Tag Archives: animals

Edward Cobden, “A Letter to a Friend, on the Death of his Cow”

EDWARD COBDEN

“A Letter to a Friend, on the Death of his Cow”

 

Tu semper urges flebilibus modis
Raptam Juvencam, nec tibi vespere
Surgente decedunt amores,
Nec rapidum fugiente solem.       Hor[ace].

 “You, with incessant Wails, deplore,
That gentle Mully is no more:
Ev’ning and Morn bring no Relief,
No Milking to assuage your Grief.”

This Moment, Brother, I receiv’d
The News, at which I’m much aggriev’d,
That she, your Favourite of late,
Dear Mully, has resign’d to Fate:
Mully, from whose indulgent Side                                 5
You were so lavishly supply’d
With what might decently afford
A Dish successive on the Board.

When Pudding enters, all are pleas’d,
Their Bowels seem already eas’d;                                10
And if the Butter richly flow,
Glibly the luscious Morsels go.

Happy’s the Table then partakes
Of tender Custards, frail Cheese-cakes,
Or Syllabub, by Artists beat                                           15
To an obliging, empty Cheat.
Too like the Kisses of the Fair,
So light, you almost nothing share;
So tempting, that you can’t forebear.

The Dinner with perfuming Cheese                      20
Is nobly crown’d. Now each of these,
All understanding Housewives know,
Their Essence to a Dairy owe.

A thousand Pleasures, inter Meals,
The Monarch of a Dairy feels:                                        25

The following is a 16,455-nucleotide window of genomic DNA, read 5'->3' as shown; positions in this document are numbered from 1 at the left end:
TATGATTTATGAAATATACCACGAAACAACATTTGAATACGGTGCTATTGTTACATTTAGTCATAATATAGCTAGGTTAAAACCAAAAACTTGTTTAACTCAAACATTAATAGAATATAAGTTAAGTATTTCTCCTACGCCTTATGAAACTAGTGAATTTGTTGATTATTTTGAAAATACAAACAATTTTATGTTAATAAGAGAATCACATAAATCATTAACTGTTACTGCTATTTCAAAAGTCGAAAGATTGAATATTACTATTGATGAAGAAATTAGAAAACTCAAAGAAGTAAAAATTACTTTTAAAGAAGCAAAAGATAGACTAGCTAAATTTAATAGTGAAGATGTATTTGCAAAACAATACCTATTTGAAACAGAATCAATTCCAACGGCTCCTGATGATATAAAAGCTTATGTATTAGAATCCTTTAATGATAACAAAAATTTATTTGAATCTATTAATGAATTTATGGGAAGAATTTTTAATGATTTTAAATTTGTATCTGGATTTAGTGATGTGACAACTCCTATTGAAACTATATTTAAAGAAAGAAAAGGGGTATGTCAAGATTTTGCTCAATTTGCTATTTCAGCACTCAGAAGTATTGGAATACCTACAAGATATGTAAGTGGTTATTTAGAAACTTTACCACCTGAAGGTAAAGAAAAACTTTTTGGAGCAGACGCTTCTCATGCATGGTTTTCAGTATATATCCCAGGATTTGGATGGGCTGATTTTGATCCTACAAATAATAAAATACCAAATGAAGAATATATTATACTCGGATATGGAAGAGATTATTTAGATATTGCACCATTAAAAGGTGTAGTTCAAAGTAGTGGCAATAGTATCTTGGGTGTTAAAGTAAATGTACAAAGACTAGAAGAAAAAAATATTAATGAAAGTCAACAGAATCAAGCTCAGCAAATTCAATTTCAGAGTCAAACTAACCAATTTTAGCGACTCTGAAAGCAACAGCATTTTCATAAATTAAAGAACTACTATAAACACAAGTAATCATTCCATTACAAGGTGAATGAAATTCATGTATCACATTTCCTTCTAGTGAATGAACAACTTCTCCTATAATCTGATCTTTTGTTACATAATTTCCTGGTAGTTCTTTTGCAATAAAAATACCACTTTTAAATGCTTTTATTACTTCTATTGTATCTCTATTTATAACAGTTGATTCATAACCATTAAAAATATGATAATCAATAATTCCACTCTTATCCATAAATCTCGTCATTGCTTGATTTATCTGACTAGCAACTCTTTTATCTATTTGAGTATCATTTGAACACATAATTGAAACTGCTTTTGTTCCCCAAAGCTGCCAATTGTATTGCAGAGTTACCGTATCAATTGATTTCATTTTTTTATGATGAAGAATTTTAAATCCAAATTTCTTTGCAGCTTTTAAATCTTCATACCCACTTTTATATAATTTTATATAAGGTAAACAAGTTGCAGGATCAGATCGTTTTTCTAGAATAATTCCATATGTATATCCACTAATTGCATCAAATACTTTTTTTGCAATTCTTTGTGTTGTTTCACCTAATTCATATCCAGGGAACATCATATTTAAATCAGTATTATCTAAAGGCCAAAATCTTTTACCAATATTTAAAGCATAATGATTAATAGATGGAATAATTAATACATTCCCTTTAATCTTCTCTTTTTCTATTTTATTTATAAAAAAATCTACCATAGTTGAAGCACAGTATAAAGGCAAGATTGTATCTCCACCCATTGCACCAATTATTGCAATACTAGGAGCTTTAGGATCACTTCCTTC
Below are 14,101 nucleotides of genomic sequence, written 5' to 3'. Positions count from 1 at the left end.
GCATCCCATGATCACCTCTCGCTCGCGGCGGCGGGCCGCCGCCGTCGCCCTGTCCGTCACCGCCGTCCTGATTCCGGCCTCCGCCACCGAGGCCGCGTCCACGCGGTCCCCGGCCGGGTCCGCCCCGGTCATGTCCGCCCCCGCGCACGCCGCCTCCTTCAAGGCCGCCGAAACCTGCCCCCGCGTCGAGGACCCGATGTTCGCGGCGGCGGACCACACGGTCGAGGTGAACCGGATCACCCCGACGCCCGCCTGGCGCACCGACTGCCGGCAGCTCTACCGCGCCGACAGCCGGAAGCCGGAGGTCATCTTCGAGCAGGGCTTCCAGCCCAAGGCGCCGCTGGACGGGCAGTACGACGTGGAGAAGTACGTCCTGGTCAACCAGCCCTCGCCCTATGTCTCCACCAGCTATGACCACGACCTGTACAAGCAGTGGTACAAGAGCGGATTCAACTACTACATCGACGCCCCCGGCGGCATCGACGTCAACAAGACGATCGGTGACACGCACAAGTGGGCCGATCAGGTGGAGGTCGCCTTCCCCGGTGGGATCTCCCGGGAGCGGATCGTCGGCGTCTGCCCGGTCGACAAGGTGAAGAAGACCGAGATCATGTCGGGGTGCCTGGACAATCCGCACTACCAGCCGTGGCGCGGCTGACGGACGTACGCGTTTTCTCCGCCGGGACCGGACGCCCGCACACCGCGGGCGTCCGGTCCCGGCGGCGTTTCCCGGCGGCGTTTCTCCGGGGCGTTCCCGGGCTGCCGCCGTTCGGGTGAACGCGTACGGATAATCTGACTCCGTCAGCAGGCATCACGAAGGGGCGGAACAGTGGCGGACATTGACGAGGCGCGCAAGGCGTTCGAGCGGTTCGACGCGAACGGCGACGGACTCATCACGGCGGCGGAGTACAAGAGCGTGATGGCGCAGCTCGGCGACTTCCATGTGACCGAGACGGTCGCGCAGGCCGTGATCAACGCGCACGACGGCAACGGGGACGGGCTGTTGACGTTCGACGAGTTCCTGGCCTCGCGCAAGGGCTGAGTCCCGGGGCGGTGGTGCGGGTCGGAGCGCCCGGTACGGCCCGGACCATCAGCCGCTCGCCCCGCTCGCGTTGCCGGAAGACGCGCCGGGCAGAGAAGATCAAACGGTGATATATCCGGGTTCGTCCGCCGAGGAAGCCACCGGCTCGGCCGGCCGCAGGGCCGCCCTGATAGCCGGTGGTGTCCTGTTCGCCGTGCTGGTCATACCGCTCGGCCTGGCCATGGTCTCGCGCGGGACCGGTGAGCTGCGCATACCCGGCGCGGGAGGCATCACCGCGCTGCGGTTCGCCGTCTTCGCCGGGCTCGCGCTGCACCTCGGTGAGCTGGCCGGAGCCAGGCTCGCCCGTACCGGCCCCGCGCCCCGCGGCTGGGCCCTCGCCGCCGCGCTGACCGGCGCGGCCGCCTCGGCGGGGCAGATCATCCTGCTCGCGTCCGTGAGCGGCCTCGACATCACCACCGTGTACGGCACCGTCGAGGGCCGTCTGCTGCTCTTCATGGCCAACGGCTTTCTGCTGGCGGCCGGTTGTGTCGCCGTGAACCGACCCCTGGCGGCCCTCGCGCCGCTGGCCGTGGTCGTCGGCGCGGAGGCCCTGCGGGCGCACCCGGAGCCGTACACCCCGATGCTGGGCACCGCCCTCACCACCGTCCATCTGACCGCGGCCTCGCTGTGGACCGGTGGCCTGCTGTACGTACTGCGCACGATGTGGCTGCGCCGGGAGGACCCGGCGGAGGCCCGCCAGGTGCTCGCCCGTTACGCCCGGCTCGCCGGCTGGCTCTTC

With purest Cream now softens Tea,
Now calls for Posset-Drink, and Whey:
Commands Variety of Good,
Either for Physic, or for Food.
With friendly Visits always pleas’d,                               30
He unprovided can’t be seiz’d:
A hearty Welcome ne’er refuses,
Nor gives, instead of that, Excuses.

If, when the Day declines, by Hap
Some unexpected Guests should rap,                        35
And tarry, till the Heifer roars
For Susan, to unload her Stores;
His open Soul, dispos’d to treat
With Dainties exquisitely sweet
A Portion small of gen’rous Wines                               40
With grated Spice and Sugar joins,
Then summons Sue to stream upon’t
Milk smoking from the native Font:
Forwith ambrosial Curds arise,
Beneath while flowing Nectar lies.                              45
They lade or suck (there’s little Odds)
Immortal Medley, fit for Gods!

I might, in counting Blessings, tire;
All which in Mully now expire.

But here imprudently I dwell                                50
On what you recollect too well,
Not suffer’d by your grateful Mind
To lye in this Account behind.
Severe’s your Fate, must be allow’d!
Stupid the Mortal is, that wou’d                                   55
Be unconcern’d in such a Case:
Yet that you gently screw your Face,
Nor take this over-much to Heart,
Resistless Reasons I’ll impart.

Consider, willingly, or no,                                        60
You must endure th’ uneasy Blow.
Then why disconsolately grieve
At what no Conduct can retrieve?
Then lodge this Truth within your Breast,
All Things are order’d for the best.                                 65
Misfortunes from the Stars are sent
In Kindness, more than Punishment.

You say, You had not valu’d half
So much the Loss, but from a Calf
Up the fond Simpleton you brought,                              70
And sucking with your Finger taught:
That long Acquaintance with each Feature
Had much endear’d you to the Creature.

This makes the Affirmation plain,